I'm learning elastic search, and there's still a lot I don't get, but one thing I can't figure out (or find all that much on) is when to use one index, and when to use more. Part of this is that I definitely don't get what, exactly, an elastic search index is.

Can you explain what an elastic search index is, and when you should use just one for all your data, and when you should split your data up into multiple indexes?

Bonus points / alternatively, how can I tell when I need to split my data into multiple indexes, and then, how should I decide how to split the data amongst the new indexes?

3 Answers 3


You can think about it as a Schema in SQL database.

A Schema contains the data for a given use case. An index holds the data for the use case.

The cool thing is that search can be done on multiple indices in one single request.

It's hard to tell you more without any information about the use case. It depends on many factors: do you need to remove some data after a period (let's say every year)? How many documents will you index and what is the size of a document?

For example, let's say that you want to index logs and keep on line 3 months of logs. You will basically create one index per month and one alias on top of the 3 current months.

When a month is over, create a new index for the new month, modify the alias and remove the old index. Removing an index is efficient performance and disk space wise!

So basically in that case I would recommend using more than one index.

Imagine another situation. Let's say you are launching a game and you don't know exactly if you will be successful or not. So start with an index1 with only one shard and create an alias index on top of it. You launch the game and you find that you will need more power (more machines) as your response time is increasing dramatically. Create a new index index2 with two shards and add it to your alias index.

This way you can scale out easily.

The key point here is IMHO aliases. Use aliases for search from the start of your project. It will help you a lot in the future.

Another use case could be that you are working for different customers. Customers don't want to have their data mixed with other customers. So may be you need in that case to create one index per customer?

The fact is that elasticsearch is very flexible and helps you to design your architecture as you need.

Hope this helps.

  • I was thinking it sounded a lot like a that, where each type is a table, but that still doesn't help me decide when to have more than one, since I'd pretty much never decide to have more than one set of tables in a single database.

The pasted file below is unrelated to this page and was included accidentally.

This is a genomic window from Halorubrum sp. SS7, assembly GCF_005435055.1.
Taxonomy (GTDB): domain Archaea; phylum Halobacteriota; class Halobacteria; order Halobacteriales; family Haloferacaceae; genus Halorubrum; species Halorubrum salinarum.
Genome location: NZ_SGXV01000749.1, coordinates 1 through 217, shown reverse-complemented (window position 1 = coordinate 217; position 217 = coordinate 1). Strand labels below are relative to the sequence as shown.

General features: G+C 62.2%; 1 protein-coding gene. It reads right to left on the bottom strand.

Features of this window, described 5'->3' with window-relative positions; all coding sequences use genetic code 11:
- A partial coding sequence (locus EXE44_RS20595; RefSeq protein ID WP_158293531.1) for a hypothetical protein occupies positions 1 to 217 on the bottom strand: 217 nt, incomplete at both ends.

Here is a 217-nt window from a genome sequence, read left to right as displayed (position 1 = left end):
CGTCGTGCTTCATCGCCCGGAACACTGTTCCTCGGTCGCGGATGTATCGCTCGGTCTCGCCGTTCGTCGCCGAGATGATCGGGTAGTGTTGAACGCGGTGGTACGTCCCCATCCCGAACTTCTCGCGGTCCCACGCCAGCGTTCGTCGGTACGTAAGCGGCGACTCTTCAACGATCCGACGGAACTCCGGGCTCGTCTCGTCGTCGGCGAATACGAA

– Narfanator
    Dec 18, 2013 at 6:51
  • Thanks! This is the kind of info I was looking for.
    – Narfanator
    Dec 18, 2013 at 18:59

The largest single unit of data in elasticsearch is an index. Indexes are logical and physical partitions of documents within elasticsearch.

Elasticsearch indexes are most similar to the database abstraction in the relational world. An elasticsearch index is a fully partitioned universe within a single running server instance. Documents and type mappings are scoped per index, making it safe to re-use names and ids across indexes. Indexes also have their own settings for cluster replication, sharding, custom text analysis, and many other concerns.

For your reference :- Shards and replicas in Elasticsearch

  • Thanks! Can you go into more detail about when you'd want to split data across multiple indexes, even if that data has the same schema?
    – Narfanator
    Dec 18, 2013 at 8:15
  • You can't split data into multiple indices. A index is divided into multiple shards, you can define number of shards for a index in the configuration file.
    – Roopendra
    Dec 18, 2013 at 8:45
  • Please refer this forum. It may helps to understand when we should increase shards and then nodes
    – Roopendra
    Dec 18, 2013 at 8:54

Index is the main data storage unit of ElasticSearch.

There are several types of data storage techniques:

Partition: Lets say you have an index that continuously growing and growing never stops. (i.e fb/twitter data or any type of logging). Best way to store these type of data partitioning data into several indexes. Common way to do this is using time intervals. Time interval may vary. It could be monthly, weekly, daily. Then when you get a new data, check timestamp and move to corresponding index.

No partition: If your index not growing that fast you can use single index. This is useful for small tables.

There are numerous of ways to manage your data that you can learn while exploring Elastic Search.

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